A team of students from Washington DC invented a device that could help provide clean water to public schools. Though they were targeted by racial attacks and hackers, they are one of eight finalists in a NASA competition.
NASA OPSPARC Challenge
The NASA OPSPARC Challenge is a competition wherein students from grades 3 to 12 are encouraged to use their imagination to identify useful, everyday technology from inventions that were initially created to be used in NASA missions. Students were tasked to put their Spinoff ideas into a Glogster Multimedia Poster using a combination of texts, videos, and images.
Mikayla Sharrieff, India Skinner, and Bria Snell of Banneker High School, the competition's only all-girl, all-black finalists, focused on the issue of impurities in public school water fountains. As such, their idea is to create a sensor that can detect impurities such as chlorine, copper, and bromine, as well as a filtration bottle that can purify and filter the water supply in a continuous cycle.
The system that the girls created is based on the 1994 technology that NASA created to develop automatic pool filters. Though they were looking at other options, the girls apparently opted for the water purification system because some of the water fountains in their school were unusable due to potential lead contamination.
The girls are just one of eight team finalists with such creative innovations in the Grades 9-12 division of the competition.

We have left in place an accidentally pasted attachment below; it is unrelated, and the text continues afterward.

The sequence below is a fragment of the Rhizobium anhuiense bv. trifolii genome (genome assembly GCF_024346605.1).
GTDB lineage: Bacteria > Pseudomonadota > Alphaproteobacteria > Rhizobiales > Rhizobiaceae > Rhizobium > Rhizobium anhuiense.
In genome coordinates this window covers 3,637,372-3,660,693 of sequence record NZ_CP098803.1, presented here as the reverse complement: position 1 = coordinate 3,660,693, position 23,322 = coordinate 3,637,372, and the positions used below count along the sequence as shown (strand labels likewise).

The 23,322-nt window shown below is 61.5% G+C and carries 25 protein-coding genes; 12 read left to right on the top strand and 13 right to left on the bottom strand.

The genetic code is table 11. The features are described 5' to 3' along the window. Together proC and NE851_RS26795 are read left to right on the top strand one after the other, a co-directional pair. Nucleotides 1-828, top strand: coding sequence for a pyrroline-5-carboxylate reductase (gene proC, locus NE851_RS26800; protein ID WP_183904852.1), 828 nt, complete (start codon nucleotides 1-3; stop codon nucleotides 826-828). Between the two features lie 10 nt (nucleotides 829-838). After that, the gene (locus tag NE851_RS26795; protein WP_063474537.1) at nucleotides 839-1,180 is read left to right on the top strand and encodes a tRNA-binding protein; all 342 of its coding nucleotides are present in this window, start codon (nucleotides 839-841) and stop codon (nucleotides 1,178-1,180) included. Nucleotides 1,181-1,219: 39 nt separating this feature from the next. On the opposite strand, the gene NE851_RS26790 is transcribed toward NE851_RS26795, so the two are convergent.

NASA Competition Targeted By Hackers
NASA shut down the public voting competition after 4chan users targeted the girls' team because of their race. Before the public voting was closed, members of the public used social media to share their support for the team of their choice, thereby promoting science and STEM.
However, some users on 4chan attacked them solely based on their race evidently so as to ruin their chances of winning the competition. Apparently, trolls stated that the girls only got to the finals because of social media support, and that the black community was voting for them only because of their race. Some even urged other people to vote against them. Further, it came to NASA's attention that hackers attempted to manipulate the final results, and encouraged other users to download a particular software that can interfere with the voting.
Under the circumstances, NASA shut down the public voting to protect the integrity of the competition.
"Unfortunately, it was brought to NASA's attention yesterday that some members of the public used social media, not to encourage students and support STEM, but to attack a particular student team based on their race and encouraged others to disrupt the contest and manipulate the vote, and the attempt to manipulate the vote occurred shortly after those posts. NASA continues to support outreach and education for all Americans, and encourages all of our children to reach for the stars," said NASA in a statement.
A panel of NASA Goddard Judges will help determine the winners using rubrics.